Russo-Gleicher, R.J. (2013). Qualitative insights into faculty use of student support services with online students at risk: Implications for student retention. Journal of Educators Online 10(1), 58-90.

Shaffer, S. (2011). Online student demographics infographic. Retrieved from

Schwartz, A. J. (2006) Are college students more disturbed today? Stability in the acuity and qualitative character of psychopathology of college counseling center clients: 1992-1993 through 2001-2002. Journal of American College Health, 54(6), 327-337.

Schwartz, L. S. (2010). Faculty role in responding to the acutely distressed college student. (doctoral dissertation). Retrieved from PQDT Open (AAT 3397181).

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WHO, (August 27, 2012). Risks to mental health: An overview of vulnerabilities and risk factors. Retrieved from

Yorgason, J. B., Linville, D. and Zitzman, B. (2008). Mental health among college students: Do those who need services know about and use them? Journal of American College Health, 57(2), 173-181.


Web-based Resources for Developing Mental Health Services for Online Students in Higher Education
Center for College Health and Safety: Resources for collegiate administrators as well as statistics and education for students and parents.

Counseling and Psychological Services, San Diego State University
, published resource: A Faculty/Staff Guide: Enhancing Communication/Working with the Emotionally Distressed Student

Kristin Brooks Hope Center
:  This organization's website has great resources for those in distress, educational material, and self-help information.  They also sponsor:   IMAlive, World's 1st Virtual Crisis Center:  a private web chat staffed by trained volunteers; the National Hopeline (1-800-422-HOPE); the Youth America Hotline (YAH) (1-877-youthline); the Graduate School Student hotline (1-800-GRADHLP) and a crisis center location/referral tool.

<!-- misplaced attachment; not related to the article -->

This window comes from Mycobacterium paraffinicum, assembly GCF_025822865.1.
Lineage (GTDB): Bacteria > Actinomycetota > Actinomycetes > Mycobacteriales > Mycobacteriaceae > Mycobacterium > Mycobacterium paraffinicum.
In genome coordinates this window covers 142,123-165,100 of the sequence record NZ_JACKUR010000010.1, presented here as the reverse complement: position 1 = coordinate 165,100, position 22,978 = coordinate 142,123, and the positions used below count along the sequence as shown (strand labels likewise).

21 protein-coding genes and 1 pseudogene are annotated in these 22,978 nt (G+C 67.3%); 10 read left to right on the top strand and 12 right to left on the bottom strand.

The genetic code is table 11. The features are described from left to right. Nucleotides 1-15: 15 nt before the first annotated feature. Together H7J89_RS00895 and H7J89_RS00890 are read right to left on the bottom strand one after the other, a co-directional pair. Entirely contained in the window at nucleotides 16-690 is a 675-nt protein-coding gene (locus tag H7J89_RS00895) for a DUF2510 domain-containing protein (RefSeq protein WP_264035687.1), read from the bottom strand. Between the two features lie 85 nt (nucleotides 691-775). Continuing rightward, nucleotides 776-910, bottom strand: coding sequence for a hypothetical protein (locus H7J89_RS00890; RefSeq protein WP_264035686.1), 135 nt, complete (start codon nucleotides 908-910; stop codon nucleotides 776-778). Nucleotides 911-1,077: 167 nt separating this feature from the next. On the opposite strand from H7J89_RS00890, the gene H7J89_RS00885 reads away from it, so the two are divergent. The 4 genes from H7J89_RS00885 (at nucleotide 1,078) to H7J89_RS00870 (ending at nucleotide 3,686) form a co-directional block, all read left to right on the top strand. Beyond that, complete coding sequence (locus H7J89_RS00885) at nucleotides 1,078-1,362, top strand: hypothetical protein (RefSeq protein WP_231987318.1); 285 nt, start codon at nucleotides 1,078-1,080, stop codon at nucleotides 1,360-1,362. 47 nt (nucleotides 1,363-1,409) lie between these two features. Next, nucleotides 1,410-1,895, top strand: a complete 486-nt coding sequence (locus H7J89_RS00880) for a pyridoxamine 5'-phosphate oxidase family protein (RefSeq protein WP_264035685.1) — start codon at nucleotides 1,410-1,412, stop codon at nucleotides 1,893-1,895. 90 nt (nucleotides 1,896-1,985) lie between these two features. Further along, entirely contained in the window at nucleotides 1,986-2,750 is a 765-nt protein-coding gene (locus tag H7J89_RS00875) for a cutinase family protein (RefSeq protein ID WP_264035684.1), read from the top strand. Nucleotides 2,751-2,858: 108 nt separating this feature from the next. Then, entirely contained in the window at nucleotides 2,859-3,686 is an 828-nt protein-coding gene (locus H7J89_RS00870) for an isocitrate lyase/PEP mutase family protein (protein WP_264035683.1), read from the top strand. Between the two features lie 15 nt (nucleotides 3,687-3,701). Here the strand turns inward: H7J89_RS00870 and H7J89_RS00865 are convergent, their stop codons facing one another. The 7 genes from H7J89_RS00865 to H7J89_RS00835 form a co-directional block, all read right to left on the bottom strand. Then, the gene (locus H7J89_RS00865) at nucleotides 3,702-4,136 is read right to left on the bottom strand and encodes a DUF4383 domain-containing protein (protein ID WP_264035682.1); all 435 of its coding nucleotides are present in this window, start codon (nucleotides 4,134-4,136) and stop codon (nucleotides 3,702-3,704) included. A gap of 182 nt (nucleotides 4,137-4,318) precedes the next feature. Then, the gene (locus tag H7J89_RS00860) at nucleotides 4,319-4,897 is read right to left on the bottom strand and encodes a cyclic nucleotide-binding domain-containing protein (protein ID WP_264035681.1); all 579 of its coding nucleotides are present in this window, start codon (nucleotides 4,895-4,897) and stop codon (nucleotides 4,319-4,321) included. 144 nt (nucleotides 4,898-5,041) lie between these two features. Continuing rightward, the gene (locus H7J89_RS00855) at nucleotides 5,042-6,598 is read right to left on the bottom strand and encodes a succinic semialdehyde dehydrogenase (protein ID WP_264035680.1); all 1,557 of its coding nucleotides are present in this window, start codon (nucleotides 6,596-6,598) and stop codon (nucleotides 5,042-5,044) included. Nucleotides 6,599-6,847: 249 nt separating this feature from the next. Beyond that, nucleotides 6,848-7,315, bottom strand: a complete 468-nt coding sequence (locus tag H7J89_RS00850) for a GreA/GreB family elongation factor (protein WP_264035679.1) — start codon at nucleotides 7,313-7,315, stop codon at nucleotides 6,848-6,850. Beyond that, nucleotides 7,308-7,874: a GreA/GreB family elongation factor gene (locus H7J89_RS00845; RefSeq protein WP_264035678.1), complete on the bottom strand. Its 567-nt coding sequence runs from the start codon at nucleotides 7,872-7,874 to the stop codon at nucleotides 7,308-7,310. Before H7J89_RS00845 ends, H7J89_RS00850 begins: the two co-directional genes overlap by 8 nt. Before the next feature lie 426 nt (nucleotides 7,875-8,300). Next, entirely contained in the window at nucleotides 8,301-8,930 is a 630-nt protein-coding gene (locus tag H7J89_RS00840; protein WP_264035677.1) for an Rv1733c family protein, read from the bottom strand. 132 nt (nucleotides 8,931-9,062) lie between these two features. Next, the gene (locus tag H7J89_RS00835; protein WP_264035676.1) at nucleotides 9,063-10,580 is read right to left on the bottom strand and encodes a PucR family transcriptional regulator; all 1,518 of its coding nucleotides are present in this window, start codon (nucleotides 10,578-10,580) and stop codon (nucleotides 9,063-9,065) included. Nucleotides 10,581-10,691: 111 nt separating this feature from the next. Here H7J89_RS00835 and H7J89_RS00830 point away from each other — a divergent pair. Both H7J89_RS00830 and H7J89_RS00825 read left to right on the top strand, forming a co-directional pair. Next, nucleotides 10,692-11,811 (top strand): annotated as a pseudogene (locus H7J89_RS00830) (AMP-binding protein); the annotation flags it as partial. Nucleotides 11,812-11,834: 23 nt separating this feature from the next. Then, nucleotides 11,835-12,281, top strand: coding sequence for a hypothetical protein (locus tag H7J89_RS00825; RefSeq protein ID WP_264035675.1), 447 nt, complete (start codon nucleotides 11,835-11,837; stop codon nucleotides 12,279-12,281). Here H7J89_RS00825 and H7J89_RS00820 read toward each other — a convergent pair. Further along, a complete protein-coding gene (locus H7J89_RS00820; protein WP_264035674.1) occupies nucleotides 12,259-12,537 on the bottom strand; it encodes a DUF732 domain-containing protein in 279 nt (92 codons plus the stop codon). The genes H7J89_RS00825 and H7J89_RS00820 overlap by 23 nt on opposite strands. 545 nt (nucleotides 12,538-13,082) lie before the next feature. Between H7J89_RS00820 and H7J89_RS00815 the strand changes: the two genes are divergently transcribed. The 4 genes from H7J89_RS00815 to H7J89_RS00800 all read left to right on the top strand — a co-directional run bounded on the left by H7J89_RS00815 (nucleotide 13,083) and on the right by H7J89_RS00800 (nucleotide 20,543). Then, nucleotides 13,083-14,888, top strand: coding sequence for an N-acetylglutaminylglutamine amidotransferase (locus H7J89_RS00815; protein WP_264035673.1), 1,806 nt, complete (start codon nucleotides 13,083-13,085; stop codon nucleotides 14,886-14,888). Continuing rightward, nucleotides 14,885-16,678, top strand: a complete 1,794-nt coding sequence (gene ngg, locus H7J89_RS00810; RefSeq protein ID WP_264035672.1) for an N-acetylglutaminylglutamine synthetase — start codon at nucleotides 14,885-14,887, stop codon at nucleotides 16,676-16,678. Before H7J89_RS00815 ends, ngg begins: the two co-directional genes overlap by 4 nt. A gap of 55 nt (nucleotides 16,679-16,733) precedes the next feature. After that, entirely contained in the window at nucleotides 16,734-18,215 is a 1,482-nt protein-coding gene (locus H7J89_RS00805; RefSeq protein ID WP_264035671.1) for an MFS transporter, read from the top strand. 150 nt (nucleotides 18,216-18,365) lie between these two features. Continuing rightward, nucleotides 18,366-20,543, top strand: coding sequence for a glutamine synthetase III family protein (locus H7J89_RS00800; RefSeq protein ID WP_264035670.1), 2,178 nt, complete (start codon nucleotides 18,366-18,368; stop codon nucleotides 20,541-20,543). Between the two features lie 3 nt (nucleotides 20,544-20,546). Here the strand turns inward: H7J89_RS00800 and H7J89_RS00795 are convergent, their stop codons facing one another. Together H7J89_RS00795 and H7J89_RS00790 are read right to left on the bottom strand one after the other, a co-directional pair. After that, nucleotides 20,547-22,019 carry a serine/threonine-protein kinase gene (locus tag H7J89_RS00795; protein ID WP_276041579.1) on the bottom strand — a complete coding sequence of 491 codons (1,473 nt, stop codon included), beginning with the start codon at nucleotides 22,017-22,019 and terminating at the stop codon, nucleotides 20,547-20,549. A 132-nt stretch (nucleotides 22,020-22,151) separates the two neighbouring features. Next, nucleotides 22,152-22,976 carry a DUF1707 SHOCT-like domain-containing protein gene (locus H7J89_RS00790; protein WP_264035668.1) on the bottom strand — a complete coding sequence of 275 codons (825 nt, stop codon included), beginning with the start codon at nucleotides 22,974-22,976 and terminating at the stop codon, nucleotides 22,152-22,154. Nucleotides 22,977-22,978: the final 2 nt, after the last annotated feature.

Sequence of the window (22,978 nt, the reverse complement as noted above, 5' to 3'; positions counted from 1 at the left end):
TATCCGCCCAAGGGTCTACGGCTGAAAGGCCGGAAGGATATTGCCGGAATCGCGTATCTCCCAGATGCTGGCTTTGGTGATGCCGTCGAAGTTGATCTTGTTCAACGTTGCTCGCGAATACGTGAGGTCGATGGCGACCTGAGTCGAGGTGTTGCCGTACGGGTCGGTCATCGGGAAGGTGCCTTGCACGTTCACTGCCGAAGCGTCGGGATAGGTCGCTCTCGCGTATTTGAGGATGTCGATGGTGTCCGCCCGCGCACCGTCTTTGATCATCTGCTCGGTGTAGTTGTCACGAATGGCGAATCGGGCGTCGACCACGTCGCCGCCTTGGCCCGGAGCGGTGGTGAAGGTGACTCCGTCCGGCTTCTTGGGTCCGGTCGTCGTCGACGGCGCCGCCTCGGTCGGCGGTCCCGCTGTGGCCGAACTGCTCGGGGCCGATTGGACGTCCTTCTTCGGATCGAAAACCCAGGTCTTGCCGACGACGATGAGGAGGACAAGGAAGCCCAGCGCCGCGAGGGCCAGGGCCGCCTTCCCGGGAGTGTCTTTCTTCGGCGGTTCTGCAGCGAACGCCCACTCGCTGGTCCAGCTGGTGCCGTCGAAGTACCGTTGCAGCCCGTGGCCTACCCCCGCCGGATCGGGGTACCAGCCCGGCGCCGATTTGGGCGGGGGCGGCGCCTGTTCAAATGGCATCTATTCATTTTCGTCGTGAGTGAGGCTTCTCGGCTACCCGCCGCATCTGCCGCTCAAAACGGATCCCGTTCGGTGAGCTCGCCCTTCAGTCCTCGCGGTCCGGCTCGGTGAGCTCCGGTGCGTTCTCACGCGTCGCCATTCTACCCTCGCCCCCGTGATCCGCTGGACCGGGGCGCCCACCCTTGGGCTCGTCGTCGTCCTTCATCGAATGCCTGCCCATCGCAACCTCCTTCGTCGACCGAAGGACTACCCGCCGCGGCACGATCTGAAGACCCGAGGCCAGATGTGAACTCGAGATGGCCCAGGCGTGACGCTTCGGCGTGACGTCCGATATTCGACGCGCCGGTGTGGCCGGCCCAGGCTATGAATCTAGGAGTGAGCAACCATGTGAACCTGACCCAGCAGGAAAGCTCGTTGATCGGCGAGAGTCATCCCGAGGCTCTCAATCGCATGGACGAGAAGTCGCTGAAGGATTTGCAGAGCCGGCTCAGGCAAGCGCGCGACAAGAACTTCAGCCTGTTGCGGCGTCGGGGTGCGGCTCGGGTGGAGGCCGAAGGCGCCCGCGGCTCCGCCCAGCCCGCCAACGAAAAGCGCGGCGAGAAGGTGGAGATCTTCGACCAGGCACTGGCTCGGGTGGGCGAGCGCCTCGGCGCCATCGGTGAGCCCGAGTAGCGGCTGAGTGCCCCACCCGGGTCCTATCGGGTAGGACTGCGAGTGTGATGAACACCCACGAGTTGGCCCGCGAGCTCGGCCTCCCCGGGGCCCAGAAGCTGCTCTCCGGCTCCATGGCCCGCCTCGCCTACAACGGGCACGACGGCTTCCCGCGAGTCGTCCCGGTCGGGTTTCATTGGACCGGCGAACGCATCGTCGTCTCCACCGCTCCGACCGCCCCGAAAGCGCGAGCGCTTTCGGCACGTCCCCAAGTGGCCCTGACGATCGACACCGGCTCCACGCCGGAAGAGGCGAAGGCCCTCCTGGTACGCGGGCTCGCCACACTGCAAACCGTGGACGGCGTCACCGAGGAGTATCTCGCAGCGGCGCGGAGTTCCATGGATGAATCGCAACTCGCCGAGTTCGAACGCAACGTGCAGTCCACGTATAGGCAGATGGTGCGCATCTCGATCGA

National Alliance on Mental Illness:   Resources for individuals with mental illness and their families and friends. NAMI on Campus resources for students and families; resources for college faculty and administrators; and a great document, College Students Speak: A Survey Report on Mental Illness, which provides detailed data on what student with mental illness need from their colleges and universities. 

Substance Abuse and Mental Health Services Administration (SAMHSA
): the government website has information on every aspect of mental health. They also sponsor:  National Suicide Prevention Lifeline: 1-800-273-TALK (8255); a treatment locator tool; and the 24/7 Treatment Referral Line (1-800-662-HELP).

The JED Foundation: a private foundation focused on preventing suicide and mental illness in college students.Utilizing research based interventions in their programs and resources which include:  JED Campus, an assessment and planning tool for colleges and universities to improve student services; Ulifeline"an anonymous, online, confidential resource center for students", access provided free to colleges/universities; Half of Us  a web resource for raising awareness on mental illness in young people; JED has numerous publications and web resources for collegiate administrators for improving campus services.

Online Journal of Distance Learning Administration, Volume XVII, Number II, Summer 2014 University of West Georgia, Distance Education Center